The combination of Handle and OwningURL is required to be unique. There will be code that references an Object by Handle, which throws an Exception if the Handle is not unique. There will be code that references an Object by Handle which returns a Collection of MRSObjects, so that the caller can decide to do something else if the Handle is not unique. There will also be a method that references an Object by both Handle and OwningURL, if one chooses to use a Handle that is likely not to be unique. One might, for example, have a set of modules that use similar handles but in slightly different ways.

Defining the Subset to Serialize

In defining which subset of the possible Objects to put into the XML file, it was suggested that the user pasted text containing the classname and a comma-separated set of UUIDs into a text window. Typing that data in manually sounds rather more prone to error than is preferred. A fine line must be walked between solutions that take too long to code, and those which are simple to code but too painful to use.

The short term solution is to create a utility class which offers a Java method that takes, as parameters, a File, and a Collection of MRSObjects or instances of classes derived from MRSObjects. It then writes into the File a set of Properties of the form, uuid=classname, where each Property corresponds to an MRSObject to be serialized. The reason for uuid being the key is that uuid should be unique, whereas classname may not be unique. There will be corresponding methods to turn the Properties File (or a Properties object) back into an ArrayList of MRSObjects. In another method, we can also take a String as a parameter, and parse the String like the content of any Properties file. This would allow for pasting the String, but creating that output programmatically would be much easier than if we used an idiosyncratic syntax.

The reason for choosing the Properties format is that it is easy for a developer to create code to output that format if choosing objects to serialize by some more complex means than having a Collection.

In a later version, we could have a GUI front-end, which creates the Properties or Collection or MRSObjects, and then calls the same code to use what it creates.

More Details About Replacement

Although it is acceptable to force someone publishing Objects to write code, we assume that the user of the receiving system is an Administrator User, who does not write code.

For the first release, all replacements will be manual. This means that the developer will list in the XML the MRSObjects that need to be replaced and the administrator will be shown a GUI that allows them to select each replacement from MRSObjects of the same class. UUIDs are not a very meaningful way for humans to identify objects, so it would help to display something else in the GUI, such as the object's name. To accomplish this, the developer will need to specify a Method to be called on each Class of object to be replaced. This Method should take no parameters. This method will be called, and toString will be invoked on the return-value of the call, and this String, with the UUID will be displayed in the GUI for the administrator. A typical method might be “getNameâ€Â. If there is a Class for which the developer has not defined such a Method, or if there is a mis-spelling of the Method name so that no Method can be found, then toString() will be invoked directly on the MRSObject subclass instead.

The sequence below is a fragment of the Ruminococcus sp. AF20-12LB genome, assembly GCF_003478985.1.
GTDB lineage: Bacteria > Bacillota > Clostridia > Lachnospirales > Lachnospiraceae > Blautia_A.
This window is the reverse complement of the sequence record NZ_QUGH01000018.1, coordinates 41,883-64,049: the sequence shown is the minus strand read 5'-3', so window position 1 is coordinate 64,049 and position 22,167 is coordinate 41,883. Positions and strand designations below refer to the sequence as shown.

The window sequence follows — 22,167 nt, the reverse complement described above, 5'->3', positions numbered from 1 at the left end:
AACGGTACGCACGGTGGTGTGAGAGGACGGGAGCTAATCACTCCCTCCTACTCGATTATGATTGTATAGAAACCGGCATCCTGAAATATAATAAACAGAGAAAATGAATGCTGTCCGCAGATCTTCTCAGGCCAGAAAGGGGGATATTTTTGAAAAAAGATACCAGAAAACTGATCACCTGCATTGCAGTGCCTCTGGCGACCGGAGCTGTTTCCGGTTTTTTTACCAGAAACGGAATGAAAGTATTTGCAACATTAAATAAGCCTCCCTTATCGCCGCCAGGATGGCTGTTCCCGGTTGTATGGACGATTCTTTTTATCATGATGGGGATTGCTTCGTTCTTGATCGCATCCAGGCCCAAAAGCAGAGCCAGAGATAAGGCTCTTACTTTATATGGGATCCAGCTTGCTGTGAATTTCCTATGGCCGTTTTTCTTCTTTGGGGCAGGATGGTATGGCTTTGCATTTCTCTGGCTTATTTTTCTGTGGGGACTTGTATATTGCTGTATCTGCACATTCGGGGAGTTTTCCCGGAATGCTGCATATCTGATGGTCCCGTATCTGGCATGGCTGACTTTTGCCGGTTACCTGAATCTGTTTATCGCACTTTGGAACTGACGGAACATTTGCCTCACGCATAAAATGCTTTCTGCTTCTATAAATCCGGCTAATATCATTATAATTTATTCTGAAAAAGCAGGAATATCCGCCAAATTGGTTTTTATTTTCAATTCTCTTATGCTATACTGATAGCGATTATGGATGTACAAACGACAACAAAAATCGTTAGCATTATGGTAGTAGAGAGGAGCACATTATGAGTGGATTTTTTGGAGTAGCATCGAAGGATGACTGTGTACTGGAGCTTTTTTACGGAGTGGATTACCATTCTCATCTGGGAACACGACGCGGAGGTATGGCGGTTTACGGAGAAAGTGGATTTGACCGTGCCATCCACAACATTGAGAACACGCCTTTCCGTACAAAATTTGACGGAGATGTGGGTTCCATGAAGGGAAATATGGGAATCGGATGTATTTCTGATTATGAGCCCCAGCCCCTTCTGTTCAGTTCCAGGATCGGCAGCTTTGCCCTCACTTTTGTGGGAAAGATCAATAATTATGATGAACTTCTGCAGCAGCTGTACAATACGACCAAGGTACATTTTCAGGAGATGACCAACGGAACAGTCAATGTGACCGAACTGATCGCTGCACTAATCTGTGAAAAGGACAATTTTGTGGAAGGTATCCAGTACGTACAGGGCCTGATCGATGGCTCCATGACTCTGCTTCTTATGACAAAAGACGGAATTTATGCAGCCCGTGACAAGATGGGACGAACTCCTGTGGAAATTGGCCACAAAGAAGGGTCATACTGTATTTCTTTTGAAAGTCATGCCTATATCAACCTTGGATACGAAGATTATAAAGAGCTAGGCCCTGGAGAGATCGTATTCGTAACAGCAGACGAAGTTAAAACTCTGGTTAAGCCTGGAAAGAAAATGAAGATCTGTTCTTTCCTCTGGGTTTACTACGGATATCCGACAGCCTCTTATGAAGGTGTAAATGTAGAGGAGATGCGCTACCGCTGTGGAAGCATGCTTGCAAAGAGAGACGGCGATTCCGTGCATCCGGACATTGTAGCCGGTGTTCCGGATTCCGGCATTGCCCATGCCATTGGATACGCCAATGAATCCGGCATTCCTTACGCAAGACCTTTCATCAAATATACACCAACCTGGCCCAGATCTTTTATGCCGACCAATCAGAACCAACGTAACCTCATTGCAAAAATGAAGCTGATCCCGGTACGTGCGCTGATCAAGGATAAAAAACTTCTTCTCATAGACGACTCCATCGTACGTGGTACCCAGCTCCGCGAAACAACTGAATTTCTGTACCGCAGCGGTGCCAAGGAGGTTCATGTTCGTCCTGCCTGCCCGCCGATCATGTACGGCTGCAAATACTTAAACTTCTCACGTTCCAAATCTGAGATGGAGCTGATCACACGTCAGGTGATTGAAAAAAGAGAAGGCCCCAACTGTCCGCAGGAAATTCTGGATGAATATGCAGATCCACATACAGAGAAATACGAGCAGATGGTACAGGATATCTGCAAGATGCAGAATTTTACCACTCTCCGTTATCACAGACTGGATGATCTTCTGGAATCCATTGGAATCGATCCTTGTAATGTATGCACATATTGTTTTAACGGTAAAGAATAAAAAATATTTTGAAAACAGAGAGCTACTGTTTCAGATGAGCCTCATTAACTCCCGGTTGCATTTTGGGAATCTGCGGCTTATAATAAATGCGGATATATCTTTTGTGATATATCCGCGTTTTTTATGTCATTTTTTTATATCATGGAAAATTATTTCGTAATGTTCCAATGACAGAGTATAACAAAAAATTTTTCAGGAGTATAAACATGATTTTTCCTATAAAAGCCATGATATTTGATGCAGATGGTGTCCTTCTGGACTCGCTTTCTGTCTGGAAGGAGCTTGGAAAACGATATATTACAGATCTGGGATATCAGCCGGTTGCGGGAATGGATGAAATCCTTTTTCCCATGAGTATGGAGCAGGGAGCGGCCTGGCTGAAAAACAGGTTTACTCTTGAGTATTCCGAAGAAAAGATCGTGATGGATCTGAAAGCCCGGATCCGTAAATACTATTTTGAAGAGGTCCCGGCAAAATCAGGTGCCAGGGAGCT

Thus, an administrator who is installing a Form that contains an EncounterType might need to replace the user associated with the EncounterType. The Hint from that row might say “Select a user to own the EncounterTypeâ€Â, and the method might cause the username Admin1 to be displayed as part of a drop-down list.


While it may seem that the ability to delete objects as part of installing a module is something we can live without, once one thinks in terms of having multiple versions of a module installed at a large number of different locations, keeping the set of MRSObjects that are installed as part of that module become important. As with creating, the objects will be specified using Class and UUID. The rule enforced by convention should be that a module should only delete MRSObjects that an earlier version of it created. Mapped MRSObjects created in another way should not be deleted by installing a new version. We will not enforce this rule in code.

Integration with Installing a Module

The typical way in which the share module will be used is to create MRSObjects as a side-effect of installing a module. The module will also map a handle to an MRSObject that replaces another. More details TBD.

A Tale of Two Daemons

When the Share Metadata Module is installed, it also installs 2 daemons, the“Yes Daemon†and the “Maybe Daemonâ€Â. The Yes Daemon should be run multiple times per day, and should perform updates where we can be pretty sure there is action that needs to be taken. This would involve downloading Files that are marked as Stale or Incomplete. The Yes Daemon will iterate down its list some number of times, and sleep for some amount of time between these iterations, each time it runs. The Maybe Daemon should run once per day or possibly less often. It is supposed to check whether URLs marked as UpToDate have been changed since the last time that they were downloaded. It checks each URL only once each time it runs.